The Taiwan Semiconductor Manufacturing Company's (TSMC) chip making facilities in Taiwan's Nan-ke city were at the center of a major voltage drop earlier today in the evening time Taiwan. The facility, officially dubbed 18A, is responsible for manufacturing semiconductor on some of TSMC's most advanced chip technologies, and soon after the drop, the company was quick to clarify that production had not stopped. TSMC's response came as the industry began to speculate on the impacts of a power outage and some quarters feared that TSMC's production of wafers on the advanced process nodes might have stopped. Such unplanned stoppages can cause fabrication companies losses to the tune of millions of dollars as the chip wafers under processing have to be wasted.
Backup Power Saves The Day For TSMC's Advanced Chip Plant
Reports of a power outage at TSMC's Nan-ke facilities started making rounds in Taiwan's chipmaking industry in the evening local time and they were picked up by the United Daily News. In its brief average of the event, the publication described that the voltage drop was one f the mere severe ones that TSMC has had to face recently, as the voltage dropped by a painful 90% at the chipmaking facility.
Consequently, industry sources began to speculate whether chip production had stopped due to the low voltage. Had this happened, then TSMC would have had to scrap the wafers that were under processing at the time of the power outage since the chip manufacturing process consists of several complex stages which have to be performed in succession and without interruption.
TSMC has backup power at all its facilities due to these exacting requirements, and the company was quick to clarify that these had come to its aid and enabled it to continue its operations despite the accident.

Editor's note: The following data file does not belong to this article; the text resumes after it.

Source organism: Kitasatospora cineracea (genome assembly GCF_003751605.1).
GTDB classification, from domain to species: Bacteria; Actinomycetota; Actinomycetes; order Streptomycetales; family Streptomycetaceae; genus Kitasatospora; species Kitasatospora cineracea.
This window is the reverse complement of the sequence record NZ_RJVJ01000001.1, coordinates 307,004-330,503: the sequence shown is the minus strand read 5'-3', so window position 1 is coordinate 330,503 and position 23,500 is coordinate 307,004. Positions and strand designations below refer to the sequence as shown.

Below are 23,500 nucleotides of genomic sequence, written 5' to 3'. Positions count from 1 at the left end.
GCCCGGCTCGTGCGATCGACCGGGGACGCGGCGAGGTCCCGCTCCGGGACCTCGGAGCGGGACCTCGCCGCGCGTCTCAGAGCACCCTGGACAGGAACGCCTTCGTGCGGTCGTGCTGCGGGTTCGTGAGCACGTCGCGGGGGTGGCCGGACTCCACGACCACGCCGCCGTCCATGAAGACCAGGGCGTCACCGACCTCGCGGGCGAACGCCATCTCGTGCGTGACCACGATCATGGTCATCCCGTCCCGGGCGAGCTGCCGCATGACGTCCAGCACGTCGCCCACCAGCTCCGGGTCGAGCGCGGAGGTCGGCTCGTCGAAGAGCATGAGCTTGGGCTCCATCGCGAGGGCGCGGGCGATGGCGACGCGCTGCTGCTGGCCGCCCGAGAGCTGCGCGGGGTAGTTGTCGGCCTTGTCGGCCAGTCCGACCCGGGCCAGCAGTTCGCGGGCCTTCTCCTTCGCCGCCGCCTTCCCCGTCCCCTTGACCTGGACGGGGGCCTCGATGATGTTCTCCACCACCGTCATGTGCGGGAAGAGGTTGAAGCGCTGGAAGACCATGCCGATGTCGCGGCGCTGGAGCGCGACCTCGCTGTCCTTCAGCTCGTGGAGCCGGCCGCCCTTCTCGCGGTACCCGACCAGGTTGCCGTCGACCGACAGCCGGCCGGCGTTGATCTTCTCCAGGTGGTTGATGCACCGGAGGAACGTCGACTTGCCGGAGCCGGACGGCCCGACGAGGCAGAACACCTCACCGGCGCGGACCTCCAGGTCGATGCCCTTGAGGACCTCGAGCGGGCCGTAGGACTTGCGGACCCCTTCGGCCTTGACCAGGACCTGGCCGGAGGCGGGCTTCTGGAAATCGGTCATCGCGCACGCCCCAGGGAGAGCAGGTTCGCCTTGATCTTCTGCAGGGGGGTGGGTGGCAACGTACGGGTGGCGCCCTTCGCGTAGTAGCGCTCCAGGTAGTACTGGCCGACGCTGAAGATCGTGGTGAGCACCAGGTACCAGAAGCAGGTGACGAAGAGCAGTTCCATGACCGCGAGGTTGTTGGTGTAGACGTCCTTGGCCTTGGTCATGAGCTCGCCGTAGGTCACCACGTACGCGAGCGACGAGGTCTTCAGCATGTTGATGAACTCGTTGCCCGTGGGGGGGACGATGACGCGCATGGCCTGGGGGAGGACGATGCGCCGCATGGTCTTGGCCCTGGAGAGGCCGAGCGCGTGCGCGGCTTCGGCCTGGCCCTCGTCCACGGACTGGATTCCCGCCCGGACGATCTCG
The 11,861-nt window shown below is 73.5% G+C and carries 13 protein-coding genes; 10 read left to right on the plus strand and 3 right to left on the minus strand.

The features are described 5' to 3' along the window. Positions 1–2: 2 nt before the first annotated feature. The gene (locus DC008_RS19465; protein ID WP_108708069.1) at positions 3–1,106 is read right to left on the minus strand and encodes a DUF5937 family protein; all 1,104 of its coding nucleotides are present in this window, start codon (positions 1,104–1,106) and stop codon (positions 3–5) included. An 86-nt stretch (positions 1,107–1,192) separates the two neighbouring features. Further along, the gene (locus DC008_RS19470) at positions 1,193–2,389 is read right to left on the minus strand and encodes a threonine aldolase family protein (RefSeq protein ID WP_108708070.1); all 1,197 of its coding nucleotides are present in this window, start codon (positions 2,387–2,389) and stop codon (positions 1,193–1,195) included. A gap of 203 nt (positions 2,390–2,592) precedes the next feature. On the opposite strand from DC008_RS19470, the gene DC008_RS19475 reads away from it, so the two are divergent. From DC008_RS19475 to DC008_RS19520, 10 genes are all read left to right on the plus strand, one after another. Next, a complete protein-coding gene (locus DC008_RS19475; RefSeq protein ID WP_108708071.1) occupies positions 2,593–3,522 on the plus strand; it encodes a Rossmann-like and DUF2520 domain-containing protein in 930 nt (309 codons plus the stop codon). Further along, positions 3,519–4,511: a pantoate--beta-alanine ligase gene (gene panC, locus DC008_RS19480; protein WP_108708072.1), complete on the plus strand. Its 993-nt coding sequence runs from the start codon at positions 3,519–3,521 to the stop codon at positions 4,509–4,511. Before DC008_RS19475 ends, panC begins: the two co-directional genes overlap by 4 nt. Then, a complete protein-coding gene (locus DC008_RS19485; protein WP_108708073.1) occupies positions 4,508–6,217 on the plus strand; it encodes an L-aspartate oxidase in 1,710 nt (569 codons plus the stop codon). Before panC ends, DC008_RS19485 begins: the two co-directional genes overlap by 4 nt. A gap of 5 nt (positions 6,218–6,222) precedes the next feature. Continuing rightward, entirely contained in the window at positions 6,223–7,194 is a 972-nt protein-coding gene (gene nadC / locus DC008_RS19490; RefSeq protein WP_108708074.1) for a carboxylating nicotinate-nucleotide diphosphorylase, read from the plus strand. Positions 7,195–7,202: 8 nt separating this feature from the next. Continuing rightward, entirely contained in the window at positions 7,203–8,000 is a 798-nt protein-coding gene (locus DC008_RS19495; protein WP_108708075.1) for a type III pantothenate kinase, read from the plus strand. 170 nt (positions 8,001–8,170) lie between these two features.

Power supply has been a consistent thorny point between TSMC and Taiwan's government as the former requires consistent, uninterrupted supplies and the latter has to deal with expanding its power generation capacities and strike a balance between industrial and consumer usage.
TSMC is also investing heavily in renewable energy, and the company has plans to raise more than a billion U.S. dollars in debt to fund these efforts. As chip-making technology progresses, and circuit size becomes smaller, their manufacturing becomes more energy intensive since high-powered machines are required to precisely print the designs on silicon.
The 18A fabrication facility which saw its voltage drop earlier today is responsible for manufacturing semiconductors on TSMC's most advanced processes. These are the N5 and N4 process technology nodes, and these chips are used by only a few companies in the world, such as the Cupertino, California consumer electronics giant Apple, Inc
Power consumption for TSMC's planned facilities is also a crucial topic that sees the company submit detailed usage estimates to city governments in the areas where it plans to build the new plants.
While the fab is currently accelerating to produce chips on the 3nm node, it is already planning its facilities for 3nm's successor. Unofficially dubbed the 2nm process, this will be produced in Hsinchu, Taiwan and TSMC is also planning a second 2nm facility. Reports for the latter, submitted to the Taichung city officials late last year revealed that the plant will consume billions of kilowatts hours of electricity in a year. TSMC also signed a deal for 1.2 GW wind power generation in December last year, with the deal the largest of its kind in Asia.
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